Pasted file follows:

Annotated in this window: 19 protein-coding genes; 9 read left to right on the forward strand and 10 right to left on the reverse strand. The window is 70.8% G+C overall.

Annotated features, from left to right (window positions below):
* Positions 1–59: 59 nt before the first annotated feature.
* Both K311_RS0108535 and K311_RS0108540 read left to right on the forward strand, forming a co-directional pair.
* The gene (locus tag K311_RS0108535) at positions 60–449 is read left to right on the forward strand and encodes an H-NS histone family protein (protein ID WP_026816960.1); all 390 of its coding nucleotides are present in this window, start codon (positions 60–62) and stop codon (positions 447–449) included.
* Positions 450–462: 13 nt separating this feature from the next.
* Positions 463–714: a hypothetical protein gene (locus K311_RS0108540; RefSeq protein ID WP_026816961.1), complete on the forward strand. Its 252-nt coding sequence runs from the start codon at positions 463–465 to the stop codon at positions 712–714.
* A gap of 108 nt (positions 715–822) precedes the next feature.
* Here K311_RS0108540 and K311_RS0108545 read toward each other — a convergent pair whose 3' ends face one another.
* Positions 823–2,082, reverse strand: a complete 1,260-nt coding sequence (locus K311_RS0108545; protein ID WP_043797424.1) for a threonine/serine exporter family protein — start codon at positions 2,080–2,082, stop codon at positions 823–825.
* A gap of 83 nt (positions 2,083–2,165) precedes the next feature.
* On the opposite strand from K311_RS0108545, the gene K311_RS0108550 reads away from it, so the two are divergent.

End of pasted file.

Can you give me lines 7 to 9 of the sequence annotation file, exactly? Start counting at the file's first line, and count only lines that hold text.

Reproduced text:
* Positions 463–714: a hypothetical protein gene (locus K311_RS0108540; RefSeq protein ID WP_026816961.1), complete on the forward strand. Its 252-nt coding sequence runs from the start codon at positions 463–465 to the stop codon at positions 712–714.
* A gap of 108 nt (positions 715–822) precedes the next feature.
* Here K311_RS0108540 and K311_RS0108545 read toward each other — a convergent pair whose 3' ends face one another.